Medieval Indian Armies (2): Indo-Islamic Forces, 7th–Early 16th Centuries starts with an attempt to place the 8th-century AD Arab-Islamic invasion of north-western India within the broader history of the Indian subcontinent’s relationship with its neighbours in Afghanistan, Iran, the Arabian Peninsula and Central Asia. Next comes a Chronology that is slightly more straightforward than that of the first volume. It is followed by a look at the remarkable history of cultural exchange between medieval India and its neighbours, especially the emerging powers of the eastern regions of the Islamic world and within northern India itself. This in turn involved a clash of military traditions that I have tried to explain in the next section, along with the neglected subject of the Islamic Caliphates’ eastern frontier provinces neighbouring and within what is now Pakistan.

Hoysala hero stone in the Archaeological Museum at Halebidu

The remarkably successful armies of the Ghaznavid and Ghurid sultanates (c.950–1225), their conquests in northern India and the establishment of what are regarded as the first true Indo-Islamic states, come next. These realms flourished then fell, to be replaced by the more emphatically Indian sultanates of Delhi and Bengal (c.1200–1525). Further south, in the Deccan and southern India, other Indo-Islamic dynasties arose, the most successful still being major regional powers when the Portuguese arrived at the start of the 16th century (see The Portuguese in the Age of Discovery c.1340–1665, MAA 484, 2012). This second volume again concludes with a list of suggested further reading.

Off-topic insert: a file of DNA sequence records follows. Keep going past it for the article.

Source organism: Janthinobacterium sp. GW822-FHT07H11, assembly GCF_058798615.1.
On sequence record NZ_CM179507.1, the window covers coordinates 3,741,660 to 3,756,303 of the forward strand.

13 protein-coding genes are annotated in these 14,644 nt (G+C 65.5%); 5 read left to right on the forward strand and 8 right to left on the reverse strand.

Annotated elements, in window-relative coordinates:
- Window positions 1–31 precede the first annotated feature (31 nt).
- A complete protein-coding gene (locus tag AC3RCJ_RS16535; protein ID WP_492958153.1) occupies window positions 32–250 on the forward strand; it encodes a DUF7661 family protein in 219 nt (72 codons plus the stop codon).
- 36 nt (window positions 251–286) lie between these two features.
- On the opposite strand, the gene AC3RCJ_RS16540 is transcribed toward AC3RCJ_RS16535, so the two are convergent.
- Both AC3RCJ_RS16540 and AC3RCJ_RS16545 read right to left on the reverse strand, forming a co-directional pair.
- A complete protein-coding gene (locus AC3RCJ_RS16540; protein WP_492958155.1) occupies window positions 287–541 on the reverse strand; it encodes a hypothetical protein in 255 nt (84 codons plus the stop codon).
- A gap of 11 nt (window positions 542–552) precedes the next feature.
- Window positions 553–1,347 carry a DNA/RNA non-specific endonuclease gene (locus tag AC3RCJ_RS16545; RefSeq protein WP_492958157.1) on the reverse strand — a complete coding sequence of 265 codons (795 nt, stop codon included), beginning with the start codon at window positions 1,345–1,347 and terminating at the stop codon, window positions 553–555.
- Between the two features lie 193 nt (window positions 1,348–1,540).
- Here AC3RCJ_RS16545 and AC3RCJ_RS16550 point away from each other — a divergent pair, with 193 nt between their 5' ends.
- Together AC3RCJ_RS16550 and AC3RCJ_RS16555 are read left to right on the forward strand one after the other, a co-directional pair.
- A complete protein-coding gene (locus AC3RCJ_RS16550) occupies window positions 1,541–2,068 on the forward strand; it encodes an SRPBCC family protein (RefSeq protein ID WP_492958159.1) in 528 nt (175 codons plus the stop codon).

Hoysala hero stone in the Archaeological Museum at Halebidu, detail

The colour plates in Medieval Indian Armies (2): Indo-Islamic Forces, 7th–Early 16th Centuries are again by Graham Turner and illustrate the following: India’ first Arab-Islamic invaders, 7th to mid-8th centuries; armies of Islam’s easternmost frontier, late 8th to mid-10th centuries; Ghaznavid field armies, 10th–12th Centuries; Ghaznavid palace troops, 10th–12th centuries; Ghurid armies, late 12th and early 13th centuries; armies of the early Delhi and Bengal sultanates, mid-14th to 15th centuries; Bahmanid armies, mid-14th to early 16th centuries; armies of the later Delhi and Bengal Sultanates, 15th to early 16th centuries.

It is my sincere hope that these two books in the Men-at-Arms series will encourage other scholars and enthusiasts to write for Osprey on the subject of medieval India, and indeed ancient India, which similarly remains a neglected subject area. What we now need is books that focus upon particular periods within what European and American historians still tend to call the Middle Ages, or on specific regions within the Indian subcontinent. Then there is what is referred to as medieval Greater India, including Myanmar (previously Burma), Malaysia, Indonesia, Indo-China and the Philippines. Come on you younger researchers! Here is a fascinating and profoundly attractive part of the world and of medieval history that is calling out for your attention.


Silvered and partially gilded horse harness elements, Ghurid early 13 cent (Ali Tegatchi collection)